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What is EV, BEV, HEV, PHEV? Here’s your guide to types of electric cars

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When it comes to types of electric vehicles (EVs), the choices people can buy go far beyond those powered by batteries alone.

These days, they can find all types, including options that rely on fuel cells or combine a gas engine in hybrid and plug-in hybrids.

Generally speaking, there are several main types of electric cars we’ll talk about in this article: The standard EV, also known as a battery-powered electric vehicle (BEV); the hybrid electric vehicle (HEV); and the plug-in hybrid electric vehicle (PHEV). There are subsets of each type as well.

With all these acronyms, let’s break it down.

EV and BEV: electric vehicles and battery electric vehicles

EVs stand out from most cars on the market in that they don’t have internal combustion engines. Instead of gasoline, these vehicles run solely on battery power. Drivers can charge them at home using Level 1 or Level 2 EV chargers or use more powerful chargers (Level 3) designed for commercial charging stations.

Because EVs run on battery power without an internal combustion engine’s assistance, they can run much farther on a single charge than hybrid vehicles. They’re also known as battery electric vehicles, or BEVs. That’s what distinguishes them from hybrids that run on battery power with assistance from internal combustion engines.

See: Review: The 2021 Hyundai Ioniq, the affordable electric

HEV: hybrid electric vehicles

HEVs run on both an internal combustion engine and an electric motor that uses energy stored in a battery. Unlike most electric vehicles, however, HEV drivers charge their batteries via regenerative braking.

Regenerative braking stores the kinetic energy used to stop the car to charge its battery and help the internal combustion engine accelerate the vehicle. Drivers desire HEVs and PHEVs (more on them in a bit) for their fuel economy because their reliance on battery power decreases how much gas the internal combustion engine uses.

One type of HEV, the micro (or mild) hybrid, uses both a battery and electric motor to make the car run. Although they can’t run solely on electric power, they maximize fuel economy by shutting off the internal combustion engine during complete stops. The full hybrid has the battery power to make the car move using electricity alone, but usually only for short distances.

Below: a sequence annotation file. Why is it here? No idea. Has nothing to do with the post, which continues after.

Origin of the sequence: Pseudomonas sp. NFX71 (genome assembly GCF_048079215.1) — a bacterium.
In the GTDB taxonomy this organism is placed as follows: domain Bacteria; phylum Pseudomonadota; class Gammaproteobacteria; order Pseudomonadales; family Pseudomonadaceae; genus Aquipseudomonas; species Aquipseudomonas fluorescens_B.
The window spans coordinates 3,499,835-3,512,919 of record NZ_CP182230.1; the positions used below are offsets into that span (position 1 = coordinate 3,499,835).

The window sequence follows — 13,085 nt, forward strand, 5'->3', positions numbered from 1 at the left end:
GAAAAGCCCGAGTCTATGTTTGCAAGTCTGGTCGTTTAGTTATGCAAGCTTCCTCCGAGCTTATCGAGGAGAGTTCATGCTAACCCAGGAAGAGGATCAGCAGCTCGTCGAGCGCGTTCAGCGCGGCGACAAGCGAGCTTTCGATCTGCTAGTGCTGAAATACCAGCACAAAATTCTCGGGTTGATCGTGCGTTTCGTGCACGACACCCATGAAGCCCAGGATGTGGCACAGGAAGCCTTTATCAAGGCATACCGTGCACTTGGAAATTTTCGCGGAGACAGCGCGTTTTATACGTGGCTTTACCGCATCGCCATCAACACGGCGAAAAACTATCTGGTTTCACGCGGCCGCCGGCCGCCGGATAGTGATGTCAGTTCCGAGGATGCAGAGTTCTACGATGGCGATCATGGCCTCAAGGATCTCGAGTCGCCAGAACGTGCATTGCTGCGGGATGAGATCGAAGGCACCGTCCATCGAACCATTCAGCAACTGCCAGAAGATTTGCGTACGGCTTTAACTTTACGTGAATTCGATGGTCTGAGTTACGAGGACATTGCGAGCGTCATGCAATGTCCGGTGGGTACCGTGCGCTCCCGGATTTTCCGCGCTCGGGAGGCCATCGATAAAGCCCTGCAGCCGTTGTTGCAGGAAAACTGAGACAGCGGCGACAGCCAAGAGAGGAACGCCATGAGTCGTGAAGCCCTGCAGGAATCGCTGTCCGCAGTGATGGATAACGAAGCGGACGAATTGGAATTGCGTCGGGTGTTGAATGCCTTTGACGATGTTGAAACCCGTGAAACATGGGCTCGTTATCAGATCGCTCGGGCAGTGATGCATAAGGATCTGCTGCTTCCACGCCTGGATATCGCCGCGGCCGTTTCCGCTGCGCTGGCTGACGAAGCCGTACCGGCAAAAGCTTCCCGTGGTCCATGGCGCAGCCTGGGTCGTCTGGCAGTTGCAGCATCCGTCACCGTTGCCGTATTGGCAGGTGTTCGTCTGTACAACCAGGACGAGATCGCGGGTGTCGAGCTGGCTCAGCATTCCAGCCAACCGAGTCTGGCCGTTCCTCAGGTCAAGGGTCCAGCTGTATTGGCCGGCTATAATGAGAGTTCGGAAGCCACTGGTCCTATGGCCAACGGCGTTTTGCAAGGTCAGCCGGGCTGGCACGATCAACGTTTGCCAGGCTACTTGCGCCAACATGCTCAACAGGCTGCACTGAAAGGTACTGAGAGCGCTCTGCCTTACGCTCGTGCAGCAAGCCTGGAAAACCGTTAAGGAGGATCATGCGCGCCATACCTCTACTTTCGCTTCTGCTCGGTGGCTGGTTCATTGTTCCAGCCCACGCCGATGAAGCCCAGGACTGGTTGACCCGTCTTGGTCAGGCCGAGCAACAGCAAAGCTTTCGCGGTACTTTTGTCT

Also see: Review: Everything you need to know about the high-tech 2021 Toyota Mirai

PHEV: plug-in hybrids

PHEVs expand on the concept of the standard hybrid vehicle. They have both an internal combustion engine and a battery-powered electric motor. This allows the battery to store enough power to feed the electric motor and in turn decrease your gas usage by as much as 60 percent. This can save you time and money at the gas pump. PHEVs can travel up to 40 miles on electric power alone, rather than a couple of miles with a standard hybrid vehicle.

The two types of PHEVs:

  • Extended range electric vehicles (EREVs), or series plug-in hybrids, use an electric motor to push the car while the internal combustion engine generates electricity. Once the battery taps out, the electricity stored by the engine takes over to power the vehicle.

  • On the other hand, parallel (or blended) PHEVs use their internal combustion engines and electric motors to move the car.

Also see: BMW’s new i4 is set to take on Tesla with 523 hp and a 300-mile range

Now that you know a bit more about the different types of EVs on the market, you can find the perfect one that fits your needs. Happy hunting!

This story originally ran on Autotrader.com.

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